Athens, Ga. – The University of Georgia is hosting 16 science and education teachers from Thailand this month as part of the country’s efforts to learn the latest teaching methods.
The program, a collaboration between the Thai government and UGA’S College of Education, will combine site visits at local schools with workshops and seminars designed to give the teachers a global educational experience. The group participated in the Georgia STEM Forum held Oct. 20 and 21 and organized by the state Department of Education.
“Thailand education has been greatly influenced by other international systems, so we are now trying to enhance our mathematics and science teachers to study more about science, technology, engineering and mathematics education, and trying to adjust the concepts to fit with our country’s context,” said Savittree Rochanasmita Arnold, program coordinator in the UGA department of mathematics and science education who works with the Thai government on teacher training.
During the first week of their visit, the teachers attended some welcome events and seminars at the College of Education, and they spent a morning at East Jackson Comprehensive High School in Commerce, where they observed classes such as biology, art, world history and physical education. Their month-long stay also includes a visit to Whit Davis Elementary School in Athens, workshops at Sandy Creek Nature Center and the State Botanical Garden of Georgia, and classes in science teaching methods at the College of Education.
Deborah Tippins, a professor in the department of mathematics and science education who helped coordinate the visit, said this is one more way the department continues to help the Thai government prepare the next generation of science education graduates. “The teachers selected for the program are highly qualified and recognized for their excellence in science or mathematics teaching in Thailand,” she said.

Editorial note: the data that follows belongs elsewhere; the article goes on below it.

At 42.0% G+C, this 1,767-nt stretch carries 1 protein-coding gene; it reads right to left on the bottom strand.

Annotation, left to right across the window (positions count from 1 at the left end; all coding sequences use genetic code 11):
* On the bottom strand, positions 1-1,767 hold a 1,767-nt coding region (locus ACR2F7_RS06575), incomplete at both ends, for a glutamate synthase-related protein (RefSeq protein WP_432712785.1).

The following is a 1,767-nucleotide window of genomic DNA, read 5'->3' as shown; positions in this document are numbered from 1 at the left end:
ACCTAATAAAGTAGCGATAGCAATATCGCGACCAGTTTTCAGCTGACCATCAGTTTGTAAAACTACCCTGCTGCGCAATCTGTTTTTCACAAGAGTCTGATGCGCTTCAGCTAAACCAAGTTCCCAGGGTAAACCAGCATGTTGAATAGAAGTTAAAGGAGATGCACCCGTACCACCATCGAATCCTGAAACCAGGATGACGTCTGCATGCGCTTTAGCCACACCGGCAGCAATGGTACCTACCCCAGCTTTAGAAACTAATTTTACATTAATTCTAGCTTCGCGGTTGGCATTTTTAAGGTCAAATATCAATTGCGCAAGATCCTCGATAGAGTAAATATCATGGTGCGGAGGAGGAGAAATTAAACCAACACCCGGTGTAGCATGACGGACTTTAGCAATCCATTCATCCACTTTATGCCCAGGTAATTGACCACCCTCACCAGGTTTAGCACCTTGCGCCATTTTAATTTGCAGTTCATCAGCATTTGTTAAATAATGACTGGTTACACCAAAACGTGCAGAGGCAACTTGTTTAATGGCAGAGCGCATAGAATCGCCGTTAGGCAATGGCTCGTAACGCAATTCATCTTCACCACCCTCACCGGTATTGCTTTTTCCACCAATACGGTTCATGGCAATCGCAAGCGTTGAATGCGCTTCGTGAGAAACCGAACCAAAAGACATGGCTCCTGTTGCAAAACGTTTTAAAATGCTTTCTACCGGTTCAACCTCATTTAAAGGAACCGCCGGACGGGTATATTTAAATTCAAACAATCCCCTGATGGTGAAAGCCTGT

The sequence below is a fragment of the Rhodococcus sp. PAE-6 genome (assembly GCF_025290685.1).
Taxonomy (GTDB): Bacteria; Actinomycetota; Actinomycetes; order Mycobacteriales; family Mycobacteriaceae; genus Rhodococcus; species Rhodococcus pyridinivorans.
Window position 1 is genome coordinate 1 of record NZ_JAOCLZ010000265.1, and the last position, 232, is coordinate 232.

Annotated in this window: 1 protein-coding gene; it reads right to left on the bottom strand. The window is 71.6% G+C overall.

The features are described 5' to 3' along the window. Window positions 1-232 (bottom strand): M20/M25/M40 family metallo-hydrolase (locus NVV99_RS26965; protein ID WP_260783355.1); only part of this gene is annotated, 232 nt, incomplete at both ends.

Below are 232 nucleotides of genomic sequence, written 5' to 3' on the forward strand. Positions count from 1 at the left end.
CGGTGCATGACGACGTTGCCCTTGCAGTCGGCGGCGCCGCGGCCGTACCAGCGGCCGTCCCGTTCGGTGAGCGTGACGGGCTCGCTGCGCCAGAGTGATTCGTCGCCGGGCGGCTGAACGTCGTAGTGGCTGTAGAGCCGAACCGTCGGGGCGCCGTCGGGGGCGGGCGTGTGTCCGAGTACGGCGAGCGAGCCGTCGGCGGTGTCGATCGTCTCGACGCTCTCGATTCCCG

During their stay, every one of the mathematics and science department’s faculty will be involved by conducting workshops on recent trends in science education.
There is a push in Thailand to improve students’ performance in science, technology, engineering and mathematics courses. Many in the group say they will have 40 or 50 students in one classroom, making experiments and hands-on lessons difficult. While visiting the East Jackson school, the teachers expressed awe while observing a world history class where less than two dozen students quietly worked on a world religions project.
“Because of the number of students in the class, you can do different activities than most of the classes in Thailand,” said Sita Dara, a mathematics teacher with 10 years of experience. She said she was interested to see the ways American teachers work with their classes, and hoped to learn ideas to help her students study more effectively.
Fellow teacher Thance Junnang, who recently started teaching chemistry, also expressed concern about his students’ studying habits. “I teach nice students,” he said. “They are smart, but many definitely don’t want to learn science.”
Arnold, who works with the Thai government on professional development for teachers, said UGA is one of three host sites for the program. Other groups of teachers are visiting Michigan State University and SUNY-Cortland. Admission to the program was competitive, with teachers from around Thailand applying for the experience.
The visit comes three months after a summer exchange program that sent several faculty members and area science teachers to Thailand to work with teachers at Kasetsart University Laboratory School, a science-focused high school in Bangkok. The summer program, sponsored by Kasetsart University, also sent four high school students to study their curriculum at the College of Education, where more local teachers worked with the students.
Ultimately, Arnold said, the group of teachers now visiting will return to their home feeling energized, with a new perspective on how a classroom and lessons can be structured. “It’s interesting to see how American teachers use technology to support students learning science, and they use it as a tool to evaluate students’ problem-solving in the science classroom.”